Waterlogged Limerick abandoned

first_img Press Association This afternoon’s meeting at Limerick has been abandoned due to a waterlogged track. Officials will now check the track at 8am on Sunday ahead of that afternoon’s meeting. The feature Shannon Airport Novice Chase, a Grade Two which had attracted classy types like Avant Tout, Free Expression and Outlander, has transferred to Sunday’s meeting to form an eight-race card beginning at noon. center_img Officials assessed conditions at 8am but found the course to be unraceable. Horse Racing Ireland tweeted: “Limerick cancelled today. Track unfit for racing due to waterlogging.” last_img read more

USC prepares for rematch with UCLA

first_imgThe USC men’s basketball team will look to avenge its first conference loss of the season, as well as bounce back from its current three-game skid, when they host UCLA at the Galen Center on Saturday at 7:30 p.m.Big man on campus · Senior center Omar Oraby is the only Trojan to have started every game this season, but saw limited time in last month’s battle against the Bruins after sustaining an injury and later fouling out. – Ralf Cheung | Daily TrojanUSC (10-12, 1-8 Pac-12) is coming off a pair of losses over the weekend. The Trojans suffered a 76-75 overtime loss to Oregon State (13-8, 6-4), Jan. 30 and a 78-66 loss to Oregon (15-6, 3-6) on Feb. 1. Junior guard Byron Wesley led the Trojans with a combined 42 points, but USC remains at the bottom of the Pac-12.“We had a very frustrating few weeks,” said USC head coach Andy Enfield. “This league is very good top to bottom and I’m very proud of our players. They’ve had great attitudes and they’ve been very enthusiastic and they came out and played that way tonight.”Wesley is averaging 16.9 points and 6.8 rebounds per game to lead USC in both categories. Senior center Omar Oraby is second on the team with 6.5 rebounds per game. Senior guards J.T. Terrell and Pe’Shon Howard are the other two Trojans scoring in double-digits, with 10.4 and 10.3 points per game, respectively. Howard also leads the team with 4.1 assists per game.“We just need to stay consistent,” Wesley said. “Look at the film, grow from that, see our flaws, see what we did well, and continue to practice hard and prepare like we’ve been preparing.”UCLA (17-5, 6-3) split its two games against the Oregon teams last week, picking up a 70-68 win over the Ducks, but falling 71-67 to the Beavers.The Bruins are paced by Jordan Adams, who leads the team with 16.8 points per game and is second on the team with 5.5 rebounds per game. Kyle Anderson is averaging 15.1 points, 8.7 rebounds and 6.6 assists per game, leading the team in the latter two categories.The last match between the two schools was on Jan. 5, when the Bruins scored a season-high 107 points en route to a 107-73 win. It was the third game of the season where the Bruins scored more than 100 points, and the most points they’ve scored against the Trojans since another 107-point outburst in 1966.Wesley led the Trojans with 21 points and nine rebounds, Terrell added 14 points off the bench and freshman guard Julian Jacobs finished with 10 points, five assists, five rebounds and three steals.Anderson led UCLA with 23 points and 12 rebounds, as three Bruins finished with 20 or more points. Adams finished with 21, while Bryce Alford added 20. UCLA shot 58 percent from the field, including 48 percent from three-point range, while the Trojans shot 42 percent and 26 percent from behind the arc.The Bruins lead the all-time series 134-104 and have won five of the past six meetings against their archrival. That one loss came last January in Westwood.“[We need to] just play more as a team and be focused,” said freshman forward Nikola Jovanovic.After their match against the Bruins, the Trojans will remain at the Galen Center to take on Utah (14-7, 3-6) on Thursday, Feb. 13 at 7:30 p.m. and Colorado (17-6, 6-4) on Sunday, Feb. 16 at 5 p.m. The Utah game will be shown on the Pac-12 Networks, while the Colorado game will be broadcast on ESPNU.last_img read more

A Remade McEvoy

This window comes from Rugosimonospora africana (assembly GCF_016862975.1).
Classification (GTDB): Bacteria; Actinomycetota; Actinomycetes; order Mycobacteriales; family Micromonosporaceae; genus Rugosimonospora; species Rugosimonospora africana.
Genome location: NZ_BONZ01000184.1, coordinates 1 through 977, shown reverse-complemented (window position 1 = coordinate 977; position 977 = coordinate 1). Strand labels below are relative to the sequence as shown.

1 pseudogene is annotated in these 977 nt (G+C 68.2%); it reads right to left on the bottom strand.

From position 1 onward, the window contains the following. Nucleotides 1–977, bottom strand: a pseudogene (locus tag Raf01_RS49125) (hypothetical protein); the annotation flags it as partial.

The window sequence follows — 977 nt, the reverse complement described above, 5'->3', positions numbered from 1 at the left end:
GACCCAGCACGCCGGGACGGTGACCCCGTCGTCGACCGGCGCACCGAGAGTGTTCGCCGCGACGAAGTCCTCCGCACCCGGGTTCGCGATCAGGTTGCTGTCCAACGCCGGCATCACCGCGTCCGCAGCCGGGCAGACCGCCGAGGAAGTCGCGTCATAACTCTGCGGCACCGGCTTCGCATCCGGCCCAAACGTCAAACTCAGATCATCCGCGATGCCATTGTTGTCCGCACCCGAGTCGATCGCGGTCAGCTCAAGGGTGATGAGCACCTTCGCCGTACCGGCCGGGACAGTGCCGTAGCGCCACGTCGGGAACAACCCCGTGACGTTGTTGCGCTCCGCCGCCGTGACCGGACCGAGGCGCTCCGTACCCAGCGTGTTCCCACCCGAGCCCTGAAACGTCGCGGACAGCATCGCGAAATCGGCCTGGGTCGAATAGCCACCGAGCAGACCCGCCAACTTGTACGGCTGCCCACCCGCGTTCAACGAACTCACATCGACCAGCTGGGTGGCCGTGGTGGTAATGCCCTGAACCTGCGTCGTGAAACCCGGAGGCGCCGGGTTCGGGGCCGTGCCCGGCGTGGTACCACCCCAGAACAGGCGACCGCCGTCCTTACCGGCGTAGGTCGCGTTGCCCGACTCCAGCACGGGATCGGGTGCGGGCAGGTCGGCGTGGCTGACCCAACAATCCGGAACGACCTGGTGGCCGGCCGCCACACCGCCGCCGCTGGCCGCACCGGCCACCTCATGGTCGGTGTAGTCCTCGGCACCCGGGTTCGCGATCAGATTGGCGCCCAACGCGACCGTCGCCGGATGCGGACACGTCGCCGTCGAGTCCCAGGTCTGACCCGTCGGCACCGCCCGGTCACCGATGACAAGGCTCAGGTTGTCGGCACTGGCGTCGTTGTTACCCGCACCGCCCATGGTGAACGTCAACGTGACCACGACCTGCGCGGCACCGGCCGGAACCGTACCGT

first_imgAndy FateJust moments after Wisconsin beat BYU 27-17 last Saturday — in which transfer quarterback-receiver-safety Tanner McEvoy made his first career interception — Andy Baggot of the Wisconsin State Journal queried head coach Gary Andersen about McEvoy’s prospects as a quarterback, either now or in the future, at Wisconsin.It seemed like an odd question to ask, given the context. Andersen was succinct, saying he hadn’t contemplated McEvoy at the quarterback position, which felt like an obvious response. Thoughts of McEvoy playing quarterback this season were dispelled months ago when he faded in the quarterback race and started catching passes more often than throwing them.And it wasn’t long — no more than a few weeks and a few game reps — before his stint at receiver was over following a surgery to repair a broken wrist. It would be a defining moment in McEvoy’s first season at Madison.“He was going to miss a lot of reps because he couldn’t do anything,” safeties coach Bill Busch said. “That’s when it kind of clicked.”McEvoy, at 6-foot-6, 223 pounds, lauded for his speed and overall athleticism, was going to be relocated to the sidelines because his broken wrist impeded his offensive effectiveness. Wisconsin’s noteworthy sophomore transfer was trending down Danny O’Brien’s path as opposed to Russell Wilson’s.Then an idea arose where McEvoy could use his extraordinary frame on the other side of the ball as a safety.“I mean, when you’re 6-foot-6 and can move like that, definitely people notice you,” redshirt freshman safety Nate Hammon said.And so McEvoy found his way onto the field for Wisconsin, even if he intended to play quarterback all along. In just a few short weeks, he had a package of third down plays where he was used. Then Ohio State happened.McEvoy’s role was expanding each week, but following a first drive where OSU quarterback Braxton Miller effortlessly escorted the Buckeyes to a 7-0 lead, largely through the air, Andersen knew McEvoy — who played safety in high school — was needed more than ever.“We needed to get some athletes on the field. We really thought that,” Andersen said following the 31-24 loss. “To throw him in the moment was definitely risky, to say the least. That’s what we felt we needed to do.”Wisconsin fans saw McEvoy’s No. 17 jersey — different from the No. 5 he wore as a quarterback — on the field for most of the remaining minutes in Columbus, Ohio. What they didn’t see was any big plays or mistakes on McEvoy’s behalf.And since then, there wasn’t much for news on the McEvoy front.“I haven’t done anything wrong, but I haven’t done anything great,” McEvoy said, describing his first four games with an ingrained role in the defense. That’s why this past weekend against BYU was important for him.McEvoy was the benefactor of redshirt senior line backer Chris Borland’s pressure on BYU quarterback Taysom Hill, who hurriedly lofted a pass well beyond his receiver, tumbling into McEvoy’s basket. It was an important moment that McEvoy would eventually downplay the significance of. He knew he had another interception opportunity on the last play of the game, where he crossed the field to break up a final Cougar pass attempt.Those two plays are largely why McEvoy has remained a part of the Wisconsin secondary; he can flat out cover ground and stalk the football. Add in his abnormal height and wingspan, and McEvoy becomes quite the asset in any secondary. He says he just likes making plays on the football field, something that his favorite player, Ed Reed, made an NFL career of.Hammon said that one week McEvoy made something “like 11 interceptions in practice.” Each day athleticism is readily apparent. Back in August, backup quarterback Bart Houston likened McEvoy’s speed to a deer. However, it’s more his placement within the secondary than his athleticism that has helped Wisconsin the most.Earlier on this season, redshirt sophomore safety Michael Caputo was forced to guard receivers out of sheer necessity. With McEvoy in the mold, Caputo now generally spotlights opposing tight ends and aids the front seven in run defense, where he made 12 tackles against BYU.With McEvoy on the field, senior safety Dez Southward was able to play man coverage on BYU’s physical receiver Cody Hoffman, a matchup the Badgers defensive coaches sought out. McEvoy has really opened up the options for Busch.With just five weeks of safety game snaps under his belt, there remains plenty for McEvoy to learn and gain from the safety position. Week-by-week the coaching staff warmed McEvoy into the mix.“They kind of eased me into it,” McEvoy said. “They didn’t throw the kitchen sink at me.”Week-by-week he’s gained confidence in his play recognition and tackling tendencies. Week-by-week he plans for safety and covers the back end of the Wisconsin defense. While it seems like he’s a full-fledged safety this week, the question in Andersen’s press conference relayed a bit of uncertainty about McEvoy’s future spot.Andersen ended his answer with, “He’s a safety next week, and we’ll move on from there.”Busch said, “This week, he’s in my room, so we’ll get him ready to play.”So whether he’s a quarterback or a safety right now or if in the future he’s a quarterback or a safety, it doesn’t really matter. McEvoy thinks he can still play quarterback at Wisconsin, but will happily settle with safety.“As of right now, in this season, in this week, I’m focusing on what we have to do against Indiana,” McEvoy said. “I’m just going to stick to playing safety until they tell me to do otherwise.”last_img read more